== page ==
But it’s a pilot that’s largely without surprises, built as if the final scene was going to be the big twist as opposed to an eventuality in terms of marketing. If you were to list out its various scenarios, you can see precisely where they’re going. Part of the strength of the pilot is that its scenarios are so stock that they tell us exactly what kind of parents Phil and Claire are (scheduling out punishment was particularly fun), but the second a boy comes over you know where things are going. This doesn’t change that I didn’t love when Phil accidentally shoots Dylan, or that his dance routine to High School Musical wasn’t clever, but none of it was built around characters acting against our expectations. We learn that Claire is trying to keep her daughter from turning out like she did when she was her age, and it’s clear that Phil thinks he is far cooler than he actually is (“Why the Face”), and the episode doesn’t go very far beyond that.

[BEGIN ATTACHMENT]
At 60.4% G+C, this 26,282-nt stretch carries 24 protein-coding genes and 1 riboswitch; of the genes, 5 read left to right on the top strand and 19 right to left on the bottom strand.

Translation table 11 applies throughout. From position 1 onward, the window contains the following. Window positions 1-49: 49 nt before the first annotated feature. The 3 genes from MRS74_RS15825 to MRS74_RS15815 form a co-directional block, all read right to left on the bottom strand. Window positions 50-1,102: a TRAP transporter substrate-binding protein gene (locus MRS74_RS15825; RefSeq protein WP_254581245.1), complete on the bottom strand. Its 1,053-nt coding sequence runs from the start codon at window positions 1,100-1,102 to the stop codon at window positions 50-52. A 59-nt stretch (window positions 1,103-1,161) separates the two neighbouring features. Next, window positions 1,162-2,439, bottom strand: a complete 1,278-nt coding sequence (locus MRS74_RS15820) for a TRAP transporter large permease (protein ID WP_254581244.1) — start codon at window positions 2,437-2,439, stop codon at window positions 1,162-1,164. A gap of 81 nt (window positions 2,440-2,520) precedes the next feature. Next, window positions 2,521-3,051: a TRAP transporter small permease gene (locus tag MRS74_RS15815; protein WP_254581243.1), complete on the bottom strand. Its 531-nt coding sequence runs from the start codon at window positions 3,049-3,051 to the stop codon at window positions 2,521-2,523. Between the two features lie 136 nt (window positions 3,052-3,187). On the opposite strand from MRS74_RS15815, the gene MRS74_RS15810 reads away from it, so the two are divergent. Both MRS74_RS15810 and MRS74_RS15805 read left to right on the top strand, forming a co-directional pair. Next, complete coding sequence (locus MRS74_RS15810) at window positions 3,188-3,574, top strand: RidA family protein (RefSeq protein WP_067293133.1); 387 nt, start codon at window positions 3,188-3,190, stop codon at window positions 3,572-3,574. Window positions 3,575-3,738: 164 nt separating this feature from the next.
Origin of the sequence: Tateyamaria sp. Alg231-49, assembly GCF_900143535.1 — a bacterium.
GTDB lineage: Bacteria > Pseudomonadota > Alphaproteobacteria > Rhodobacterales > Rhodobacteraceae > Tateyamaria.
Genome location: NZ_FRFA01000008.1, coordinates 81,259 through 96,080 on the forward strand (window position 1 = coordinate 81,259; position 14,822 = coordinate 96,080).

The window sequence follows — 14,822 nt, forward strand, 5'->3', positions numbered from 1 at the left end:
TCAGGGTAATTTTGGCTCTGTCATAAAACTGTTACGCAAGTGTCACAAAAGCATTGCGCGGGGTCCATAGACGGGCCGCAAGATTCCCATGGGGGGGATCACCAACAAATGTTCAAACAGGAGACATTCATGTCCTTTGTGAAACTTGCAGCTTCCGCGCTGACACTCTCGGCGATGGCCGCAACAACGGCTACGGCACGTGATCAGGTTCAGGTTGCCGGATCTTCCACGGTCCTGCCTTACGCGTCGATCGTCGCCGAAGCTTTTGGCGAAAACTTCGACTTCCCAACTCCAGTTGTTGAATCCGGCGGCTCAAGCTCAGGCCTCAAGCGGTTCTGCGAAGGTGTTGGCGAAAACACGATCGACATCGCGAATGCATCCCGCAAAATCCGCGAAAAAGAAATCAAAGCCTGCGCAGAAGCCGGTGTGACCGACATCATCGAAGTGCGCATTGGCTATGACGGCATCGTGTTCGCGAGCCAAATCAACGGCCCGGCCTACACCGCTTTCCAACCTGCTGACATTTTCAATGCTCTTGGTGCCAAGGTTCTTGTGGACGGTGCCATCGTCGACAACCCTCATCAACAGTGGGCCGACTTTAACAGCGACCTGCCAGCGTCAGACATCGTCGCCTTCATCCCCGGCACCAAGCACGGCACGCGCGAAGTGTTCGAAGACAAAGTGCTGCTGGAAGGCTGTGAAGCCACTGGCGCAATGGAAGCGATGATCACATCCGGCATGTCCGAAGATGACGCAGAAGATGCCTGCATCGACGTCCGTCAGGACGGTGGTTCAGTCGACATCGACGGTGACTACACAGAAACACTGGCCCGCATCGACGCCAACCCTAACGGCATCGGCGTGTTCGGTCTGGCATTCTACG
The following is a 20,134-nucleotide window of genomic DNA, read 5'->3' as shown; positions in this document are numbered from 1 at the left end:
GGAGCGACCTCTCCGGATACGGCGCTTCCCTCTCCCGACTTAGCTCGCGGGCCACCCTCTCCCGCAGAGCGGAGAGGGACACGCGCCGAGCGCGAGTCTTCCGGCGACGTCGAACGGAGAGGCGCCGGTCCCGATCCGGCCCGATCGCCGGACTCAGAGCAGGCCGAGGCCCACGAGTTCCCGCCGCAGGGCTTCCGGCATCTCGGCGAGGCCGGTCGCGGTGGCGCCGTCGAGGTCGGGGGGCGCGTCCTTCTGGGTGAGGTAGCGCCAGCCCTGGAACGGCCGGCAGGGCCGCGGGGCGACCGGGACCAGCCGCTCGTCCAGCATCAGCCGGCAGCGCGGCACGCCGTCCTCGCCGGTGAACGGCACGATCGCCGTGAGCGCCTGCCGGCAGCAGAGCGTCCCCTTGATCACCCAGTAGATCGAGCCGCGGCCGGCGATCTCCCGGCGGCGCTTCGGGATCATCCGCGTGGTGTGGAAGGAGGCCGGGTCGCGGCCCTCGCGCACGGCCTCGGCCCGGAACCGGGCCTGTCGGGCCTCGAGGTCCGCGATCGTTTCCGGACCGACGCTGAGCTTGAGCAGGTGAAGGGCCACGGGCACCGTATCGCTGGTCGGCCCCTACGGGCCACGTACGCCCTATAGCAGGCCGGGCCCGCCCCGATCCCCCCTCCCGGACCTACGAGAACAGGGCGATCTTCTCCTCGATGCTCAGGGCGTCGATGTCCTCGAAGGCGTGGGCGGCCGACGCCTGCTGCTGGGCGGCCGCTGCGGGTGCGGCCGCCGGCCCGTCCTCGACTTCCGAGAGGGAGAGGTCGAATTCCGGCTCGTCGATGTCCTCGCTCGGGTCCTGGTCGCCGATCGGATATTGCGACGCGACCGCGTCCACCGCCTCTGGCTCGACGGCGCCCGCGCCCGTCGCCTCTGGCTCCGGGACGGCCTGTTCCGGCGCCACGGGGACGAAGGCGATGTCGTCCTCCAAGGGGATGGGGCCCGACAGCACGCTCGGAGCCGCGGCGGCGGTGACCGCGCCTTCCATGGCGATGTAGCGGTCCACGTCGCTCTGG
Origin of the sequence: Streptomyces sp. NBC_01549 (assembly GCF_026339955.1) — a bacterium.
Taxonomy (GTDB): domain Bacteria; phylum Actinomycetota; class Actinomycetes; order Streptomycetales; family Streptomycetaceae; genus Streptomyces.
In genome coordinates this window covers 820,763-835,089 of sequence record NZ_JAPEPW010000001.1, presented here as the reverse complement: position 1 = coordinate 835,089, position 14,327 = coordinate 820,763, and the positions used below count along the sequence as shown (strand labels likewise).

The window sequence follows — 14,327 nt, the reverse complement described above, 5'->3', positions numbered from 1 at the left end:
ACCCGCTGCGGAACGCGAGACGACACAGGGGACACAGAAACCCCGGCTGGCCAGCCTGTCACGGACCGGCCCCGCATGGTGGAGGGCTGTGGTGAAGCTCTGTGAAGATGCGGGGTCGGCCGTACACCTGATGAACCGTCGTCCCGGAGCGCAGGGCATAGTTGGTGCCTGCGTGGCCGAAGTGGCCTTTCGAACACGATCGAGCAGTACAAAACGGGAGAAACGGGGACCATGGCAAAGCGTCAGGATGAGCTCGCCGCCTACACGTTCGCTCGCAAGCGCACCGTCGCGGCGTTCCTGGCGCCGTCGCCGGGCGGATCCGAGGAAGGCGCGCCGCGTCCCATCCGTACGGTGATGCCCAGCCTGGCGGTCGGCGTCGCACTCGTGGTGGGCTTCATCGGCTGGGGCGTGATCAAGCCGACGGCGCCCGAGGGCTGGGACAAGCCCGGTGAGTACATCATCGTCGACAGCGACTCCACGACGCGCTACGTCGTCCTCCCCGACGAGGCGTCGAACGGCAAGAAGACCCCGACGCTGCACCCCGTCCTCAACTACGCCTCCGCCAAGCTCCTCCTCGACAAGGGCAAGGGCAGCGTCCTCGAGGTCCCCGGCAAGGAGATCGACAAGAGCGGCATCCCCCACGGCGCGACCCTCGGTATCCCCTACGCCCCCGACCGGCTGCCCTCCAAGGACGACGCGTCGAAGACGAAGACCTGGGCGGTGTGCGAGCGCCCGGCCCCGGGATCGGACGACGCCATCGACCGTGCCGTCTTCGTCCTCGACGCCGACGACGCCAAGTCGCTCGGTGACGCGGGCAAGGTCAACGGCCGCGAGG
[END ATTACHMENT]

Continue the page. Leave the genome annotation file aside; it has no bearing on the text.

The same goes for the other two groups: as the end of the episode indicates, Cameron is the emotional and dramatic one in he and Mitchell’s relationship, while the latter enjoys long speeches and avoiding real issues, while Jay is understandably concerned about people thinking he’s old while Gloria mangles the English language. We know that Manny is going to fail at his conquest, so the surprise was saved for that final scene. It’s a hell of a scene, but when it’s not a surprise it gives me something less to talk about.